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near the great water courses; that reason was, that they had no metal implements. In those days the weald of Kent, and the weald of Sussex must have been real forests as their name implies—the forest of Arden must have covered the spot where I am now standing; indeed almost the whole of Western Europe must have been covered with a dense forest growth almost impassable to men whose only axes were of flint; whereas the waters formed a ready-made road on which their canoes or coracles could take them where they pleased. Our experience in America and Australia enables us to see how certain it was that such wandering tribes would disappear on the incoming of a far more numerous, better equipped and more civilized race.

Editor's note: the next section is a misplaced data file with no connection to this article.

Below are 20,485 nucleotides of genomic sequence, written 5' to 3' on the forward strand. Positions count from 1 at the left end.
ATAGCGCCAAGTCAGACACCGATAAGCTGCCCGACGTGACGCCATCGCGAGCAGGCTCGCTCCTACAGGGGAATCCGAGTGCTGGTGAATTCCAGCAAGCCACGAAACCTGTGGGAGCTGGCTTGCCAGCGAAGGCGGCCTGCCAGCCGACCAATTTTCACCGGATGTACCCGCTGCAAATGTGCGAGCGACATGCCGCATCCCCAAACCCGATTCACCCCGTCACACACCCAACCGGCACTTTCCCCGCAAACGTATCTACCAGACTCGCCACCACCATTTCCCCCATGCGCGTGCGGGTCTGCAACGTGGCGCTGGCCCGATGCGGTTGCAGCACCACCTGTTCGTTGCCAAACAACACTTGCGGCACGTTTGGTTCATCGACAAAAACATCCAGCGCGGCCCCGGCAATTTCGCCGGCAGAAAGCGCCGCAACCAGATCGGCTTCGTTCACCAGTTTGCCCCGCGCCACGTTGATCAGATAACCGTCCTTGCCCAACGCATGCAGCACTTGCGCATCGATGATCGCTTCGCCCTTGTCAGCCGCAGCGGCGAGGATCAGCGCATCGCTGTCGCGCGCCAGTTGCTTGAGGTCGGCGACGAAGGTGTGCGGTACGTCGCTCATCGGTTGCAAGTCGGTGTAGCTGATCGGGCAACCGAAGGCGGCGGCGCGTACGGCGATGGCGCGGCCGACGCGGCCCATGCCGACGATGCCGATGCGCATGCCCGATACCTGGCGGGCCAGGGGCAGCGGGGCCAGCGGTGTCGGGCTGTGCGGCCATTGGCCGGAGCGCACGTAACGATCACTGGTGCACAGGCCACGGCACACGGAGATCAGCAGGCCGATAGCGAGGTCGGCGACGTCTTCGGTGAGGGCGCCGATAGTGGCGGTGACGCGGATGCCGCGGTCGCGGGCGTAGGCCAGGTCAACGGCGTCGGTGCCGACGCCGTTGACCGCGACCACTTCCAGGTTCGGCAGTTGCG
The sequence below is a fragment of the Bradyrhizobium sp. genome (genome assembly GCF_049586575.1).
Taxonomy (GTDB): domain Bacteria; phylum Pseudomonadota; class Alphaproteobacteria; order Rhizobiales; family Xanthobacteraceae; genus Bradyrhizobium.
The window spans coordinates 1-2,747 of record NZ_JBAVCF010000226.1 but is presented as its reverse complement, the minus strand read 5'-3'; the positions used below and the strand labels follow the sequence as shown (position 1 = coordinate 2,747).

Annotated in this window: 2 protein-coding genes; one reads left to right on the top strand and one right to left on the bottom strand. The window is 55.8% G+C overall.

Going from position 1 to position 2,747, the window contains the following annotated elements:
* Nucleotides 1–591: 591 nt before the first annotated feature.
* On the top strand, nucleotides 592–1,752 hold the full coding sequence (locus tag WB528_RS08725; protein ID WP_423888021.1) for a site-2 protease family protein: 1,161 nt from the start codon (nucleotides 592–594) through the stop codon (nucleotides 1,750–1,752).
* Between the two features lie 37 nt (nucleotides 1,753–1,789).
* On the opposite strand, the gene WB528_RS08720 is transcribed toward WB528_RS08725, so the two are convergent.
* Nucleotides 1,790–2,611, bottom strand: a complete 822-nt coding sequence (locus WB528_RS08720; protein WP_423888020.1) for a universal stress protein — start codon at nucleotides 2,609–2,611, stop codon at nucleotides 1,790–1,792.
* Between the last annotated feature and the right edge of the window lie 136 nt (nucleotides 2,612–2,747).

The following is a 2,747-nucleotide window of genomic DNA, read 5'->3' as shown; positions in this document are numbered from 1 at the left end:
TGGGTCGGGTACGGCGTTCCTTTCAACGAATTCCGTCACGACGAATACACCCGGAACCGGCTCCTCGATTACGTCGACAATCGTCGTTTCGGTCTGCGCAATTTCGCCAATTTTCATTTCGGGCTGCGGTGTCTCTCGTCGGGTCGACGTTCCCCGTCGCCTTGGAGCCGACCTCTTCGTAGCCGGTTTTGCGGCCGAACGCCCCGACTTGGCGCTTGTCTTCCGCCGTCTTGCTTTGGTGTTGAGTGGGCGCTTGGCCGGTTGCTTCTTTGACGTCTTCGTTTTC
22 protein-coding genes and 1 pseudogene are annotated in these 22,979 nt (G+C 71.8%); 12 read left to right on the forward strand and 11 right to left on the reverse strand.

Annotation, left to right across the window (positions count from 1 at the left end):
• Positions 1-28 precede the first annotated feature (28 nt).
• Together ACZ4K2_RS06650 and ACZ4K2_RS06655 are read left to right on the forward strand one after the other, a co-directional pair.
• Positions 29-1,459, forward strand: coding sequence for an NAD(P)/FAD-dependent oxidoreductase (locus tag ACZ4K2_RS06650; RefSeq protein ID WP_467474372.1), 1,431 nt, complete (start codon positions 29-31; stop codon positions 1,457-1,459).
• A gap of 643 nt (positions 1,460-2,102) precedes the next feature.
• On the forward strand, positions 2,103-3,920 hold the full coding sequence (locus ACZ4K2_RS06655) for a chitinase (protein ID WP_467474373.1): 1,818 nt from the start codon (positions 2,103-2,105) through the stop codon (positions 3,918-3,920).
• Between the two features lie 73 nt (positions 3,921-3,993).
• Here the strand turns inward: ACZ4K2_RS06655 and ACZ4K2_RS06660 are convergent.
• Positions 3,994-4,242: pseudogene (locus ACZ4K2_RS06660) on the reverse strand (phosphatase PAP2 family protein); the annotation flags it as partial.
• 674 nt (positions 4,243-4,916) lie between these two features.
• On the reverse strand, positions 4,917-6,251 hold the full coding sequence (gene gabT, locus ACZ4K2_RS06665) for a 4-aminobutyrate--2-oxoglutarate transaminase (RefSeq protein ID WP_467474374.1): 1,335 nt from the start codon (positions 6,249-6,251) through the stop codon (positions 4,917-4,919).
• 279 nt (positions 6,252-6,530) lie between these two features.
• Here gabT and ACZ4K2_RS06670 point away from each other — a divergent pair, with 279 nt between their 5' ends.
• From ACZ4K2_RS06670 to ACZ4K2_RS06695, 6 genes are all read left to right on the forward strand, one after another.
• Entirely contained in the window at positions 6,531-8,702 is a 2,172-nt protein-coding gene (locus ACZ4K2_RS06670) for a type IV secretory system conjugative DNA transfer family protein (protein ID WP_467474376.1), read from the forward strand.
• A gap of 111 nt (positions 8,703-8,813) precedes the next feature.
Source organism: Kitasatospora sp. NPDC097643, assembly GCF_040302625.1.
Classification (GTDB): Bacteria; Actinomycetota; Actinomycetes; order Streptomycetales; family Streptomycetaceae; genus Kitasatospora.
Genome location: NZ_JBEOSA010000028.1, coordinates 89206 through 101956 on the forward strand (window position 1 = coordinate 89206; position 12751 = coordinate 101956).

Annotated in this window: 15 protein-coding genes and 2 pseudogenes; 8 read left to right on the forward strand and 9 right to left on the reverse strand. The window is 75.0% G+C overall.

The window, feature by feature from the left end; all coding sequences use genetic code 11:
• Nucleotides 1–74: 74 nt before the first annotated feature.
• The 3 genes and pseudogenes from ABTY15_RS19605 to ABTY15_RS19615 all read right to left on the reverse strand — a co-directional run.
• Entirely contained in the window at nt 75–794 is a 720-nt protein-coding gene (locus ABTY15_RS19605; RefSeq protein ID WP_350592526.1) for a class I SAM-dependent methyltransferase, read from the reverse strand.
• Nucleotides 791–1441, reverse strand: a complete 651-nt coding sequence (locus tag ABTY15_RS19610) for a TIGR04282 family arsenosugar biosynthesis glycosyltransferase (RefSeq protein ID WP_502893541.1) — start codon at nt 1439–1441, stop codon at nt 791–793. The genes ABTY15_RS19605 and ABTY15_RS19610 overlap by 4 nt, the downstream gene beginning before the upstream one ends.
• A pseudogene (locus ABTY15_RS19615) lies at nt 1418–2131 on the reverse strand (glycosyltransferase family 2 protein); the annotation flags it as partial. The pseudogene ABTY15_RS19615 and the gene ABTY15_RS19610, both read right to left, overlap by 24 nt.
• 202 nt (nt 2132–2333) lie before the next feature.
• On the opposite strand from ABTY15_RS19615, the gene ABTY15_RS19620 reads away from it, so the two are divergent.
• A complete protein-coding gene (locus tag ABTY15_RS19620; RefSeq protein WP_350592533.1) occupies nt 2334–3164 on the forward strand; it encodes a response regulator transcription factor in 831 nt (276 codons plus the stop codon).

It seems clear however that except such wandering tribes, the Keltic and Pelasgic Aryans were the first settlers in Europe, and found the land unoccupied. Very different was the case with the next wave of Aryan emigration into Europe, that of the Gothic race. After the Kelts and Pelasgians had left their early Aryan home and set off for the West, we have no means of knowing how long it was before the other Aryan tribes in their turn broke up and set out on their travels. All we can tell is that some considerable time after the Kelts and Pelasgians had established themselves in Europe, these other branches of the same Aryan stock also found their way there, viz. the Gothic race and the Sarmatian race. The Gothic race includes in its southern or Teutonic division, the Germans of Germany, the Dutch and Flemings, and the main stock of the English, while its northern or Scandinavian division includes the Danes, Swedes, and Norwegians. The Sarmatian race includes, first the Lithuanians; these are a small people of no note in history, only a few hundred thousand peasants in Courland and Livonia, but they are exceedingly interesting to the philologist because their language of all European dialects is the one which most resembles the oriental Sanskrit; and then there are the Slavonians that is the Bohemians, Poles, Russians and all the tribes related to them down to Bulgaria, and the Ægæan Sea. According to their present distribution therefore the Gothic tribes lie cast of the Keltic, and the Sarmatian east of the Gothic. But I am not sure that it would be safe to infer that they came into Europe exactly in that order. For instance, the usual account given of the Gothic race is that their northern division, the Scandinavians, came into Sweden and Norway through Finland and Lapland, and across the gulf of Bothnia, but that their southern, or Teutonic, division came into Germany through Courland and Prussia, and along the south coast of the Baltic. But I doubt whether this can be maintained, for two reasons : in the first place, if the Teutons and Scandinavians had separated so early and had come into Western Europe by separate routes, their languages would have diverged more; instead of sister tongues they would have been only cousins; in fact there would probably have been as much difference between German and Danish, as there is between German and Bohemian ; and secondly, we should have to suppose that the Slavonians who in historical times have always been defeated by the Germans were at this early period able to defeat them and drive them westward. And this I do not believe, and therefore I have a private and particular theory of my own on the subject, which is this: I believe that the whole Gothic race, then comparatively small in numbers, on its entry into Europe found its way into Norway and Sweden, that there was then no difference between Teuton and Scandinavian, that as their numbers increased they passed southward by way of Denmark, into Germany, and then after this southward emigration, when the Baltic separated the race into a northern and southern division, a corresponding difference of language gradually grew up. I believe in effect that all Germans came into Germany from the north, that is from Norway and Sweden. They came comparatively late. So recently as B.C. 100, the limits of the German race were probably the Rhine on the west, the Elbe on the east, and on the south a line drawn from Mainz through Frankfort on the Maine to the Erzgebirge, the mountains which form the northern frontier of Bohemia. How they extended themselves from that narrow district is one of the most important facts which we have to note. Of course there would be one great difference between their position and that of their predecessors, the Kelts. When the Kelts came into Europe they found nobody there, beyond a few wandering tribes of savages Their chief difficulty must have been to hew down the forests, their contests were with trees rather than with men. The Germans on the other hand found the ground occupied. They could only extend their border not by simple settlement but by conquest, at the expense either of the Kelts to the south and west of them, or of the Slavonians to the east. Of the Southern extension we know few particulars; they overran and occupied the territories of Bavaria, Würtemberg, and Baden, which had been originally occupied by Kelts, and from these new possessions they pressed southward into Switzerland and the Tyrol ; although even as late as B.C. 15, when Tiberius and Drusus the stepsons of Augustus carried on war in the Tyrol, the tribes which opposed them were decidedly of Keltic and not of German race. Westward across the Rhine the fertile land of Gaul invited the German invaders. But here their incursions were stopped, and the history of the world was altered by the genius of one man. That man was Julius Cæsar When Cæsar came as a Roman general into Gaul in the year B.C. 58, the flood of German invasion was on the point of breaking over Gaul.